woman drinking

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Heavy drinking has long been associated with various health problems, including cirrhosis of the liver, cancer and heart disease. But our latest study has found that these aren’t the only issues that excess drinking can cause. We found that heavy drinkers had lower levels of muscle mass than those who didn’t drink, or drank moderately.

To conduct our study, we used data from the UK Biobank, a large database of lifestyle and health information from half a million people in the UK. We included data from nearly 200,000 people aged between 37 and 73, looking at their average alcohol consumption and their muscle mass.

We made adjustments for any factors that may affect the results of our analysis, such as a person’s physical activity levels, how much protein they ate and whether they smoked.

Our analysis looked at men and women separately because there are differences in body composition between the sexes. We also only included white participants in our study because we only had data from a small number of people from other ethnic groups – and this wasn’t enough to model them separately.

We used a statistical model that would illustrate the way muscle mass differed according to the amount of alcohol people drank. Because larger people have more muscle, we scaled muscle for body size.

Overall, people had lower amounts of muscle the more that they drank. This effect happened after about one unit of alcohol a day for men (just under a small glass of wine) and just under two units for women (the equivalent of a pint of lager).

The men and women who were among the heaviest drinkers – consuming around 20 units a day, the equivalent of two bottles of wine or ten pints of beer – had 4%-5% less muscle than those who did not drink at all. Comparing this difference with the average yearly loss of muscle (around 0.5%), our findings may have important implications when it comes to our health as we age.

Muscle loss and health

Our study can’t conclude that alcohol is directly causing muscle loss, because we measured both alcohol consumption and muscle mass at the same time. In the same study, we also tracked changes in people’s muscle mass over time, compared to their alcohol consumption.

This could give a better idea of whether this relationship was cause and effect. But this data was for a much smaller group and we didn’t find any associations.

Woman drinking glass of wine

We also don’t know what the results would be in people aged in their 70s and older, as we had very few people of this age in our study. It’s possible that the effects of heavy alcohol drinking could be more extreme in older people because alcohol could interact with the other factors that lead to greater muscle loss in old age, such as changes in body composition or increases in inflammation.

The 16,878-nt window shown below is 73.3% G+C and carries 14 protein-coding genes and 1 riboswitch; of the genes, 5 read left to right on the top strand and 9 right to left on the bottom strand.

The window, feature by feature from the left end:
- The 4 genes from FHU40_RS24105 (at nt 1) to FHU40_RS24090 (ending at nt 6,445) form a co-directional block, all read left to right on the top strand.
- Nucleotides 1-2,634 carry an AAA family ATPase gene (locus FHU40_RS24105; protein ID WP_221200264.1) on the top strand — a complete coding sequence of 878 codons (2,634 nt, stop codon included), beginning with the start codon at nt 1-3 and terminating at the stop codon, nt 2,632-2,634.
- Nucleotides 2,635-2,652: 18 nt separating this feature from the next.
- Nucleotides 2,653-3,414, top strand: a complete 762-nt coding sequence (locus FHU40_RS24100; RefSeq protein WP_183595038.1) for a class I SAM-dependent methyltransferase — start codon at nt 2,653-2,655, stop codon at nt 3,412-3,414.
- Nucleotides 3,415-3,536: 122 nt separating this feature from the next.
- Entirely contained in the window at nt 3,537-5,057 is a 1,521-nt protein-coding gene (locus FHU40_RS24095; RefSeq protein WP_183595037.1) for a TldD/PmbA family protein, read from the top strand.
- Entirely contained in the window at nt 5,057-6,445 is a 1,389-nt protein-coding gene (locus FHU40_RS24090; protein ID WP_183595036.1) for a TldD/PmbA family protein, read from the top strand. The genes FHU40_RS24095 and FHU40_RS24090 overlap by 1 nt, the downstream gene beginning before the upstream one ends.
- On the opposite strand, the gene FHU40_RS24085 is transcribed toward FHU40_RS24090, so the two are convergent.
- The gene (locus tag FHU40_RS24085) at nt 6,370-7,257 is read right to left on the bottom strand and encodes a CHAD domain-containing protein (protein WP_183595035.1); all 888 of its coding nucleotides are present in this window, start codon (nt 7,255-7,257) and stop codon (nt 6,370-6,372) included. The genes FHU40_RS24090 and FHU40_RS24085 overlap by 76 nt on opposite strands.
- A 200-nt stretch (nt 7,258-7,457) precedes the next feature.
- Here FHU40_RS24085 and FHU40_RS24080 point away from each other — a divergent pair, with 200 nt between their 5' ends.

Our study isn’t the first to show that high alcohol intake can affect muscle mass. But it is one of the first to investigate a large population of both men and women with a wide variation in alcohol consumption.

It will be important for future studies to investigate how alcohol affects muscle in people aged 75 and older and in people from different ethnic backgrounds, as our study didn’t look at these groups.

Each of us begins losing muscle mass and function slowly, starting in our 30s. While we might not notice this loss much at first, as we get older the rate at which we lose muscle mass and strength increases – leading to a condition known as sarcopenia.

This muscle loss can give way to other health problems, such as lower bone density, fractures, falls, frailty and even greater risk of early death. Sarcopenia is also a risk for Type 2 diabetes.

But it’s possible to prevent some of this muscle loss through exercise and eating a diet with enough protein. Our findings suggest that if you are in your 50s and 60s, avoiding excess alcohol consumption may also help you to avoid losing too much muscle mass as you get older.

So if you’re someone who drinks a bottle of wine, or four to five pints a night and you are concerned about your muscle health, then you might want to reduce how much you drink. Even if you’re a moderate drinker, you might like to think about this. Substituting some of your alcoholic drinks with soft drinks might be one way to help you cut down.The Conversation

Article written by Ailsa Welch, Professor of Nutritional Epidemiology, and Jane Skinner, Lecturer in Medical Statistics, University of East Anglia

This article is republished from The Conversation under a Creative Commons license. Read the original article.

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